December 2013 - It's about gift giving this time of year. Ooh, that's nice! What kind of wood is it? smile for the camera! The food was good and plenty of it. About business - the new projector was approved.

November 2013 - Brian Havens: Finial turning, tool making and making sea urchin ornaments.

October 2013 - Bob Bley: Techniques of Turning with a Strobe, and a New Dust Collection tool.

September 2013 - Winslow on the making of Bird House Ornaments.

August 2013 - BBQ was a fun event.

July 2013 - A discussion and demonstration of tool sharpening, and finish cuts - Barry Uden

June 2013 - Shop Safety by George Chisholm, from Woodcraft.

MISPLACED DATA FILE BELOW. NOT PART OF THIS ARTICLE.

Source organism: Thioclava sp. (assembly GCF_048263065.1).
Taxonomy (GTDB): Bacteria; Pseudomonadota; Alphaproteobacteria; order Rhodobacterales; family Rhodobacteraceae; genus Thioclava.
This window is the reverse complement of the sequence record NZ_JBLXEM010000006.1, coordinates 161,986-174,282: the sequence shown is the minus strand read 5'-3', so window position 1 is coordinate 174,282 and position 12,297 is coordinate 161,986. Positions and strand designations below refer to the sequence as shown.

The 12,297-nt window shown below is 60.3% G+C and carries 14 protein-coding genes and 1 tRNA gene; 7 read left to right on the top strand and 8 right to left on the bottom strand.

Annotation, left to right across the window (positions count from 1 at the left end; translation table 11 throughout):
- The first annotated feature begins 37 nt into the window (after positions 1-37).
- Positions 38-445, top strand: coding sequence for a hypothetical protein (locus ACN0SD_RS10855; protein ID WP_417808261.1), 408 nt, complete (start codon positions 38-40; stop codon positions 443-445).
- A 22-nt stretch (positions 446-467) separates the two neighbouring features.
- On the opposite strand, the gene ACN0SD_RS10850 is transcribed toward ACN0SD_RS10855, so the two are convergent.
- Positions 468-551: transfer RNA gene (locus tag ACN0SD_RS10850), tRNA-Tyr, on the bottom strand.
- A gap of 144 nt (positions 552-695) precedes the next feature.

May 2013 - Bill Johnston - his latest methods for turning and finishing salad bowls.

April 2013 - Brian Havens presented a demo on multi center turning.

March 2013 - Lonnie Hurst presented a demo on Making Bangles.

February 2013 -   101 Ways to Chuck, presented by Barry Uden

January 2013 - Lois Vannier demonstrating wood carving and pyrography techniques emphasis for woodturning.  See her PDF file and videos.

December 2012 Christmas party - good fun and food for all.

November 2012 -  Feedback gained at competition.

October 2012 - Glenn Krueg demonstrated the turning of Tauga nuts.   

September 2012 - Dottie demoed spiral turning of hallow forms.

August 2012 - BBQ, Larry Maggi, Laflin, et al come though again.  Great Job.  Peter Pipe demonstrated how to turn tops.

July 2012 -   Glenn on Inside-Out Turning

June 2012 -  Richard Winslow on Inlaid pens.  See videos at this Link.

May 2012 - High-end Kitchen utensils -  Bonnie Glover. Her website. New Web page with pics from this meeting.